Left-hand RNA and self-recognition
Credit: Alan Herbert
In a paper published in the May 13th, 2021 issue of PLOS Genetics, a Z-RNA nanoswitch that regulates interferon immune responses is described. The switch, less than 5 nanometer in length, is based on sequences, called flipons, that change outcomes by altering their three dimensional conformation. The Z-RNA nanoswitch flips from the shorter right-handed A-RNA helix (“on”) to the longer left-handed Z-RNA helix (“off”). The flip ends immune responses against self RNAs, but not against viruses. Surprisingly, the Z-RNA nanoswitch sequence is encoded by “junk DNA”. The Z-RNA nanoswitch is used by some cancers to silence anti-tumor immune responses. In other cases, a malfunction of the Z-RNA nanoswitch causes inflammatory disease.
In the paper, Dr. Alan Herbert of InsideOutBio describes how nature uses a nanoscale-Z-RNA switch to turn-off immune responses against self. The nanoswitch utilizes sequence elements called flipons that are capable of changing their three dimensional conformation under physiological conditions. The “on” state of the switch is represented by the right-handed A-form double-stranded RNA helix (dsRNA), while formation of the left-handed Z-RNA double helix turns the switch to the “off” position. The switch is used to defend against viruses that produce dsRNA when they infect cells. When the switch is “on”, it starts an immune response against the virus. However, in normal cells, the nanoswitch is set to “off” as only self dsRNA is present. When the switch malfunctions and fails to turn off, Inflammatory diseases like Aicardi-Goutieres disease result. These diseases are characterized by the over-production of type I interferons. Although rare, these diseases are considered by some to provide insight into more common inflammatory diseases like systemic lupus erythematosus. Others believe that the Z-RNA “off” nanoswitch is used by cancer cells to silence immune responses against them.
The finding of the Z-RNA nanoswitch is also remarkable because it is based on the unusual left-handed double-stranded RNA conformation. Normally, double-stranded RNA is right-handed like the right-handed Watson-Crick B-DNA double helix. Since the discovery of the left-handed double helix, scientists have wondered if this structure has a function in biology. Many had given up hope that it did anything useful. The current paper, published in the prestigious open access journal PLOS Genetics, is not only important because it confirms that the left-handed Z-RNA has a key role in regulating immune responses, but the article also details the mechanism by how that happens. The question whether flipon switches regulate other genetic programs is currently under active investigation.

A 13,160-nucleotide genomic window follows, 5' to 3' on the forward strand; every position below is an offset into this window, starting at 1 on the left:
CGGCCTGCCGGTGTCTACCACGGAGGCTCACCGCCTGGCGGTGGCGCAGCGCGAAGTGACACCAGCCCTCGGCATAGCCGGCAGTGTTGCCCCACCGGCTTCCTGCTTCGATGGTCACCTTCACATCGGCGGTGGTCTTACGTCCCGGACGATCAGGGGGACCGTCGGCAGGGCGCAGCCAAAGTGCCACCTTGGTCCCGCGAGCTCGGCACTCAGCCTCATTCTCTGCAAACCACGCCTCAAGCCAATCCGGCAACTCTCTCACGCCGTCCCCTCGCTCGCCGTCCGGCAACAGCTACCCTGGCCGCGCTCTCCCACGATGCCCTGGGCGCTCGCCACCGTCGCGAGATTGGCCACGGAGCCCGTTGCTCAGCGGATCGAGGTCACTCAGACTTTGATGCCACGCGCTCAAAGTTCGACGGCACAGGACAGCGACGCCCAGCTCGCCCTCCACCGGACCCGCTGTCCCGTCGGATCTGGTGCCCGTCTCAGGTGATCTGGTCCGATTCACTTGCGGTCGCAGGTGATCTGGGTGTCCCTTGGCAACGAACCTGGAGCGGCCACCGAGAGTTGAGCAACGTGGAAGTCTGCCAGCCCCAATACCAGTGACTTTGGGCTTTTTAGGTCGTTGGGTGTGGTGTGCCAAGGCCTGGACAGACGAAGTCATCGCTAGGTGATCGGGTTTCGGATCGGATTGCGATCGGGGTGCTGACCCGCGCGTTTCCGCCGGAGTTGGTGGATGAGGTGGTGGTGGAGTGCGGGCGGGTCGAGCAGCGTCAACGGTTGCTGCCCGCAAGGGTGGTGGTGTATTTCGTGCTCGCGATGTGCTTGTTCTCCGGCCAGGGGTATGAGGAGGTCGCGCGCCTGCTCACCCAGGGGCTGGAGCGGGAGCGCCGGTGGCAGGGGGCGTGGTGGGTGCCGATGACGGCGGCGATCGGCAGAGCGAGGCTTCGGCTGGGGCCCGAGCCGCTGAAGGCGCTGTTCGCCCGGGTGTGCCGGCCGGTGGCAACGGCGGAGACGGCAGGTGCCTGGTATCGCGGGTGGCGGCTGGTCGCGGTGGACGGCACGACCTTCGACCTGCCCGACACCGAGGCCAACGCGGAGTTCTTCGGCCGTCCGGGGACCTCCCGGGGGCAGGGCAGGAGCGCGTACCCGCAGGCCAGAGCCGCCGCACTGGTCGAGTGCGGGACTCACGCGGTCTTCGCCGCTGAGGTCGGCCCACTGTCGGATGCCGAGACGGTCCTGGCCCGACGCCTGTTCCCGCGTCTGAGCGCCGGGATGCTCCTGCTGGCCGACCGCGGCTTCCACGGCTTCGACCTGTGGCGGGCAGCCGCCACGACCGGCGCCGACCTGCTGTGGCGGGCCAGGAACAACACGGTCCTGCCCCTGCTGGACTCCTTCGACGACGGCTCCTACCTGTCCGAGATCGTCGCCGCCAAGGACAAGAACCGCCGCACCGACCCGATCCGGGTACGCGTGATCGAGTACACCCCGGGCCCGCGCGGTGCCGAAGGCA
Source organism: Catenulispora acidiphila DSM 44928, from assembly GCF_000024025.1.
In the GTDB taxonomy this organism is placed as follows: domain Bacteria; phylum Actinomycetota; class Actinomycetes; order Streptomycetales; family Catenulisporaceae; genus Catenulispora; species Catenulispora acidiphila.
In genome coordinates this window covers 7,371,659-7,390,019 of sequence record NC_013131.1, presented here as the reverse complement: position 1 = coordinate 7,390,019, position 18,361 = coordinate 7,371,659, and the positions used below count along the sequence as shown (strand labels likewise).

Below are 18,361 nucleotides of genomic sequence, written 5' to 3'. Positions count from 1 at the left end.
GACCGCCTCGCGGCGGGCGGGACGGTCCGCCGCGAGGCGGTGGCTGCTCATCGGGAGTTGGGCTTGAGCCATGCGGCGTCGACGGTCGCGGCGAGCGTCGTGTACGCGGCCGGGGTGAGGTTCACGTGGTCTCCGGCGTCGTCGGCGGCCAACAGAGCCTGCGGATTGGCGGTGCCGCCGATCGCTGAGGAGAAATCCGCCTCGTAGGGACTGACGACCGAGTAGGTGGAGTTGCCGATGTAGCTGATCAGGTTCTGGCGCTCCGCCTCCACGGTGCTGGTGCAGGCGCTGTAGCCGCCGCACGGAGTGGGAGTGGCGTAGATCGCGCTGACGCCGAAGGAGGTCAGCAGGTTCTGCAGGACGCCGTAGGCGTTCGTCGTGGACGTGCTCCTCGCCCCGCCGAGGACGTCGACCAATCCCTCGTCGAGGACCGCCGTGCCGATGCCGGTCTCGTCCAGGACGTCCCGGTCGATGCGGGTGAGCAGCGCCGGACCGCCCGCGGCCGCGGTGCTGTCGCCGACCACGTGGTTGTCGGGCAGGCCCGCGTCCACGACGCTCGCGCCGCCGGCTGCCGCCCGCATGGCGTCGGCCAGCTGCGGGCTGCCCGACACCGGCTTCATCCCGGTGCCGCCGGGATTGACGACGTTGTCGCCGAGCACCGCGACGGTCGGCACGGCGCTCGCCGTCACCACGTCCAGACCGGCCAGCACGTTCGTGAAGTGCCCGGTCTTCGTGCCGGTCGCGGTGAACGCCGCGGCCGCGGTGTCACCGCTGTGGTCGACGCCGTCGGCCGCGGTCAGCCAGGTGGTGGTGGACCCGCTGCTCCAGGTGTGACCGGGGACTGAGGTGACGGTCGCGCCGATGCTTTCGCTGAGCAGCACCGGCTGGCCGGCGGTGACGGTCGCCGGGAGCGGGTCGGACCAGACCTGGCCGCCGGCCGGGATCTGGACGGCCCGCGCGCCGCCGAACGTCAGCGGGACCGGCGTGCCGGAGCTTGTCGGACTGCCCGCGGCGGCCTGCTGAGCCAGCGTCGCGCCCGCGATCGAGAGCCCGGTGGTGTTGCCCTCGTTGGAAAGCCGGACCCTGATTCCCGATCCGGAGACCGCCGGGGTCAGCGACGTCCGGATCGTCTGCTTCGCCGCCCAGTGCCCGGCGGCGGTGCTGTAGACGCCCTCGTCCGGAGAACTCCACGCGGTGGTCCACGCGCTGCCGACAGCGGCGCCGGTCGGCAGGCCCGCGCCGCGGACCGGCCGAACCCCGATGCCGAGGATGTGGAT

The paper highlights the way self-made RNAs are tagged with sequences encoded by so-called “junk” DNA. “Junk” DNA received this name because it does not code for protein. Instead, all “junk DNA” does is “copy and paste” itself throughout a host genome. By doing so, the RNA sequences encoded by “junk DNA” become a way to distinguish self-made RNAs from foreign RNAs which lack these sequences. By forming Z-RNA, the “junk” sequence acts as flipons that turn “off” immune responses against self These “junk” elements, once an existential threat to the human genome now serve to protect normal cells from damage by preventing inappropriate activation of the immune system. Z-RNA formation is important in directing attacks to pathogens and other evolving viral threats.
How does the switch turn “off”? The answer illustrates how nature works at the nanoscale. RNA is short for ribonucleic acid. It is normally made from the DNA (deoxyribonucleic acid) that makes up the human genome. Double-stranded RNA (dsRNA) is formed by pairing of two RNA strands that have matched sequences. Some dsRNA can adopt different three-dimensional conformations under physiological conditions. The sequences are called flipons. The Z-RNA nanoswitch is made from dsRNAs that adopt either a right-handed double-helix (called A-RNA) or a left-handed double helix (called Z-RNA). The two flipon conformations represent the “on” and “off” setting for the switch. The switch is “on” when it is A-RNA. In this state, the switch allows the assembly of proteins that drive the inflammatory response. The switch is “off” when it flips to Z-RNA. The flip to Z-RNA promotes the release of pro-inflammatory proteins from self dsRNA. It also localizes a protein, called ADAR1, that binds the Z-RNA flipon conformation. After modification by ADAR1, the self dsRNA becomes single-stranded and is no longer capable of activating an immune response.